FIG. 3 also shows the points of attachment 630 a, b, and the mooring elements 617 a, b which run onto the upper side of the structure, shown in this figure to run around the ends of the structure. The figure also shows that the float elements 610 are mounted such that the support structure 620 will not normally be in contact with the water, but the invention will not be limited to such a structure. It will be noted that FIGS. 1-4 show an embodiment of the invention installed in a body of water, but a still body of water, i.e., the structure is not subjected to currents in any direction.

FIG. 5 shows an embodiment of the mooring boom 650 a, b and discloses details of the ends of the mooring boom.

FIG. 6 shows an embodiment of a bushing 654, and shows that this can be pivotally attached to the mooring boom.

FIG. 7 is an example of how the mooring boom can be connected to the centre of rotation 652 a, b on the structure.

FIGS. 8 a to 11 b inclusive show the arrangement according to the invention in a more basic form. As already mentioned, FIG. 8 a shows a basic floating structure 100 with two mooring booms 120 a, b connected thereto, each guiding mooring elements (i.e., chains or wires). FIG. 8 a shows the arrangement according to the invention installed in a still body of water, where the mooring elements 110 a, b run out to each side and are assumed to be anchored to, for example, anchors on a seabed. FIG. 8 b shows the same installation as that shown in FIG. 8 a in a position as a consequence of a water current from the left-hand side of the figure. Here, it can be seen that the mooring boom 120 b move a small distance upwards as a result of the tension on the mooring element 110 b, whilst the mooring boom 120 a is forced downwards. Both mooring booms 120 a, b rotate about their respective centre of rotation 122 a, b.

FIG. 9 a shows an embodiment of the mooring booms 120 a, b. In principle, the mooring booms can be large, rigid elements, but in practice (as also shown in the aforementioned figures), the mooring booms 120 a, b are as shown in FIG. 9 b, in which case it is advantageous to have tensioned lines or tensioned members 126 as shown.

FIGS. 10 a and 10 b show a variant of the arrangement according to the invention wherein the mooring booms 120a, b are telescopic. A person versed in the art will understand that these mooring booms may be rigidly fixed to the structure 100, or pivotally attached as described above. Like the earlier figures, FIG. 10 b shows the arrangement in FIG. 10 a in a position as a consequence of a water current from the left-hand side of the figure.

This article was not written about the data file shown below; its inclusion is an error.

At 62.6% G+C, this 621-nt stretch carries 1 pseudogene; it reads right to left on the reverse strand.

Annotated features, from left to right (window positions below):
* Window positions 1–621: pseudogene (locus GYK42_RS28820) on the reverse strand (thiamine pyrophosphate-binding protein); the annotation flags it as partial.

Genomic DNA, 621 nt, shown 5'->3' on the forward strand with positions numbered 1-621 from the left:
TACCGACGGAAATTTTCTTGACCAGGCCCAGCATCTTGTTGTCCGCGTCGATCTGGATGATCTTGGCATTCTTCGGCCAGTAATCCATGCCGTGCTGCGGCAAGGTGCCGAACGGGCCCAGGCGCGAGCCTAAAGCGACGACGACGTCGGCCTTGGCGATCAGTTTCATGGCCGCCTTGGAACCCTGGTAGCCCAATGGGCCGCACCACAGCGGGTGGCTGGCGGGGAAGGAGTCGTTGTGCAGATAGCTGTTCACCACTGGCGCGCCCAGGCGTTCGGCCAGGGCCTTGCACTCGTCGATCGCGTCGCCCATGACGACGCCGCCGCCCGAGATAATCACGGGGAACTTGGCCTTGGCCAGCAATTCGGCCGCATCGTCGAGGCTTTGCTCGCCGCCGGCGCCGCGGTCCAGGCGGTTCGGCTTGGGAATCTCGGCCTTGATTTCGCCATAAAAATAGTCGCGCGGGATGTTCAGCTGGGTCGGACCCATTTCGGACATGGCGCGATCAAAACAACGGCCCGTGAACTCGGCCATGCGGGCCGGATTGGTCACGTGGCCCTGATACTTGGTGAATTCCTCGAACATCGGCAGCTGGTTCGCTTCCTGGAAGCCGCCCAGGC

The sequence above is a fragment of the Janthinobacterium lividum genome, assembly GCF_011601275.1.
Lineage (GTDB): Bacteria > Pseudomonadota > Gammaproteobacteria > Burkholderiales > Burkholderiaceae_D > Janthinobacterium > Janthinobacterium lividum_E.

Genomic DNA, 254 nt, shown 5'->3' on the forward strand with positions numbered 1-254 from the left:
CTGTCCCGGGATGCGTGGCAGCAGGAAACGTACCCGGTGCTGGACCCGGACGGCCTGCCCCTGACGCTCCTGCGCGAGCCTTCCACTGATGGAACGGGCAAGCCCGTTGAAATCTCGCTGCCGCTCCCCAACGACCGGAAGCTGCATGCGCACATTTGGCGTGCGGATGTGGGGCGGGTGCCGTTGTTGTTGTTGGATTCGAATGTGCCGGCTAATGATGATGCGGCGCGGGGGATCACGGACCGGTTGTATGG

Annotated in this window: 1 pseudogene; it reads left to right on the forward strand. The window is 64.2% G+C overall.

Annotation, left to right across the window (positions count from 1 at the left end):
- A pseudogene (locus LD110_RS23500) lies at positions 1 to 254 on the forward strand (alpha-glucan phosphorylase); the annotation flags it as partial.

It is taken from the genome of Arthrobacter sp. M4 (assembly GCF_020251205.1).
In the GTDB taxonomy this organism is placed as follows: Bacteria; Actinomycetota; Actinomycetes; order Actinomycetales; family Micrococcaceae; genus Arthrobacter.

To control the moment arm, the mooring elements 110 a, b can be equipped with respective stops 112 a, b on the outside of the respective mooring booms 120 a, b. These stops will come into engagement with the free end of their respective mooring booms, as shown in FIG. 11 b where the structure 100, as a consequence of a water current from the left-hand side of the figure, is forced towards the right, whereupon the stop 112 a comes into engagement with the bushing 124 a and thus restricts the motion of the whole plant. A stop of this kind on the mooring line at a given point (i.e., the angle of the mooring boom to the structure) may be advantageous. It will increase the moment that prevents trim. In practice, the way in which chains are fastened to the platform (at the opposite end of that known) and passed through the sleeve at the end of the mooring boom that projects far in front of the actual platform, means that the structure (the plant) as a whole will be located behind this point in the load direction. The reason is that the same lower point on the mooring boom (at the bushing through which the mooring element slides) is maintained in a sideways position by two chains close to the surface, and which are hinged at the same point as the upper end of the boom. For example, the whole plant will “spin around” if one of the mooring elements breaks. Another positive factor is that when the water current increases, the pressure of the water current on the mooring boom will also increase, so that the boom is forced down and counters trim in that the “point of attachment” comes lower. The relationship between the length of the boom and that it is filled with sand to increase its weight, is a relationship that can best be adjusted by practical tests. The ideal length, weight, angle of inclination etc. are difficult to calculate with exactitude beforehand as it is uncertain how great the production load will be for each turbine.

Although the present invention has been described primarily with reference to a plant for the generation of energy from low velocity water currents, it should be pointed out that the mooring arrangement is suitable for any floating structure which, because of its design, is subjected to substantial trimming moments. The mooring arrangement should thus not be limited to structures with pontoons 610, and nor to rectangular or primarily elongate structures.

Referenced by
Citing PatentFiling datePublication dateApplicantTitle
US7602076 *May 18, 2005Oct 13, 2009Peter Fox SippHydro-power generating system and method
US8197208Dec 15, 2010Jun 12, 2012Clear Path Energy, LlcFloating underwater support structure
US8373299Dec 15, 2010Feb 12, 2013Clear Path Energy, LlcAxial gap rotating electrical machine
Classifications
U.S. Classification405/224
International ClassificationB63B21/50, F03B17/06, F03B13/26
Cooperative ClassificationE02B2017/0091, F05B2240/95, F05B2240/40, F03B17/061, Y02E10/28, Y02E10/38, B63B2035/4466, B63B21/50, F05B2240/97, F03B13/264
European ClassificationB63B21/50, F03B13/26C, F03B17/06B
Legal Events
DateCodeEventDescription
Apr 12, 2012FPAYFee payment
Year of fee payment: 4
Oct 30, 2006ASAssignment
Owner name: HYDRA TIDAL ENERGY TECHNOLOGY AS, NORWAY
Free format text: ASSIGNMENT OF ASSIGNORS INTEREST;ASSIGNOR:HENRIKSEN, SVEIN DAG;REEL/FRAME:018450/0276
Effective date: 20051102